13320079_sOn November 5, 2012, we reported on an EEOC lawsuit against Señor Frog’s, a chain of Mexican-themed restaurants, as well as its staffing company, for “rampant sexual harassment of its female employees in Honolulu.”  The suit alleged that “widespread sexual harassment was out of control, stemming from Señor Frog’s owner himself.”

“[A]t least nine female servers and bartenders were repeatedly bombarded with sexual propositions, explicit sexual remarks, groping, grabbing, and exposure of genital areas by male managers, and even ordered to perform sexual favors for high-level Señor Frog officials.”

The regional EEOC attorney stated that “We are troubled by the increase of sexual harassment cases and companies continuing to fail to take this problem seriously.”

The EEOC previously settled with the Hawaii staffing company with which Frog had contracted to provide HR services and oversee the company’s non-management staff for $150,000.  It has now just reported that the company has agreed to settle the case for $350,000, and other relief.  “The company closed its Honolulu establishment in August 2012. Notwithstanding, if [it] chooses to open another restaurant or chooses to reopen the Señor Frog’s in Hawaii, the consent decree requires substantial injunctive relief including the creation and distribution of an anti-harassment policy along with annual training for all restaurant employees to prevent future instances of sexual harassment, discrimination and retaliation. The EEOC will monitor compliance with the agreement.”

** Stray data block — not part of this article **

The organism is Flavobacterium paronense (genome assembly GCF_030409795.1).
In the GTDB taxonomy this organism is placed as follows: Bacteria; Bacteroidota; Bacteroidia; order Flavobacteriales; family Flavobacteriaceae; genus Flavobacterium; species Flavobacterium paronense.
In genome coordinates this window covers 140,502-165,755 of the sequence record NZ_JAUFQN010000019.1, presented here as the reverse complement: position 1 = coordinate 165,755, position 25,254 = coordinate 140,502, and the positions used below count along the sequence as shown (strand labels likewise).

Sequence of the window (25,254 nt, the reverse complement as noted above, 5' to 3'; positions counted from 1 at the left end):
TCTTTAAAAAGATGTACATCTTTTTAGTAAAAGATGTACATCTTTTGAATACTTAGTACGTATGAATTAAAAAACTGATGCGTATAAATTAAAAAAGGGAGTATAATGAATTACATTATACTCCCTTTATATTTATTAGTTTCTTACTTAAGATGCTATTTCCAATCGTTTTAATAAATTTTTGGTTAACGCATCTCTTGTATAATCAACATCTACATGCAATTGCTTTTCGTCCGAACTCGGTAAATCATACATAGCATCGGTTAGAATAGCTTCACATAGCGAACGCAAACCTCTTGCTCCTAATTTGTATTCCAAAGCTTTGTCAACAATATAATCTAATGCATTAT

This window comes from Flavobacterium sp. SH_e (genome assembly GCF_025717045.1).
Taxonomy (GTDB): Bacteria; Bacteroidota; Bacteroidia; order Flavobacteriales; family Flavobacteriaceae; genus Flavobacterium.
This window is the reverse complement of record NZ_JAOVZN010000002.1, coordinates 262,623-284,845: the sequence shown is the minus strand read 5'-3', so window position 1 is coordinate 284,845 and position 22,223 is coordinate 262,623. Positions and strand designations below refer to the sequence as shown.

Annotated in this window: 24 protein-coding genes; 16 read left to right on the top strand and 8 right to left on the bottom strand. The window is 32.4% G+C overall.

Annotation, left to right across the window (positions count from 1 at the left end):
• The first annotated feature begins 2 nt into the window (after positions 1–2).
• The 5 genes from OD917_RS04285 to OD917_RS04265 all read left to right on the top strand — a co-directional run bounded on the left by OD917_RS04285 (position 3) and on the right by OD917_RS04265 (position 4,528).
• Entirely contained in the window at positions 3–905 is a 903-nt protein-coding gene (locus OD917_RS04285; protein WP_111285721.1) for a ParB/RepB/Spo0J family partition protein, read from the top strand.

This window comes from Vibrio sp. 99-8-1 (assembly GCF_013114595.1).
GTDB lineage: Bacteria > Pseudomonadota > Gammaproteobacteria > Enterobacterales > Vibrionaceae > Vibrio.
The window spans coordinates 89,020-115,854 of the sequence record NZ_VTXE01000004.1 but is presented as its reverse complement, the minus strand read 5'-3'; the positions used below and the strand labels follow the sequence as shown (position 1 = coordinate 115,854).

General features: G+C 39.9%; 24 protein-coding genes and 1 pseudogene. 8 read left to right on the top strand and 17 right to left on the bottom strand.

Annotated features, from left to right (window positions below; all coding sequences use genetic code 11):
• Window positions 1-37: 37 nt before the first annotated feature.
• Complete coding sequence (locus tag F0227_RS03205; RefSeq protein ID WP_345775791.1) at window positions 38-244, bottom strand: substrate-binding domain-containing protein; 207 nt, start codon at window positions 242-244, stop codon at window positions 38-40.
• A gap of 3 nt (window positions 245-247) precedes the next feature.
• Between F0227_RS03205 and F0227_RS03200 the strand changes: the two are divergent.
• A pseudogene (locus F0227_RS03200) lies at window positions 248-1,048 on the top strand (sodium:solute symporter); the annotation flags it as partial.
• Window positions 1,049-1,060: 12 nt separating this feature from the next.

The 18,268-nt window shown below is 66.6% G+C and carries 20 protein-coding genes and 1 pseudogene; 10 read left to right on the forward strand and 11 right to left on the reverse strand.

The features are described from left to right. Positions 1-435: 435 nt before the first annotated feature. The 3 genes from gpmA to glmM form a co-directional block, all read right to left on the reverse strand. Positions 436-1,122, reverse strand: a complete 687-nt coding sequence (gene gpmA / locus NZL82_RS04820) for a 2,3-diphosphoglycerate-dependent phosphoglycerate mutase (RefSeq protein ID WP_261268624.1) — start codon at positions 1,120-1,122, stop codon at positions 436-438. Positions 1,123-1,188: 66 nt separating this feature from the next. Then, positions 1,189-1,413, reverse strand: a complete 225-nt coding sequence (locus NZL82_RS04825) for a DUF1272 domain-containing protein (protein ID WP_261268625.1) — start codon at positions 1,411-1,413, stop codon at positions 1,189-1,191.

As EEOC attorney said that “Our young workers [a/k/a “vulnerable workers”] are all too often the targets of the most insidious forms of sexual harassment, which can spread like wildfire at work.  Employers who fail to fulfill their moral and legal obligation to prevent and immediately stop the sexual abuse of its young workers will answer to the EEOC.”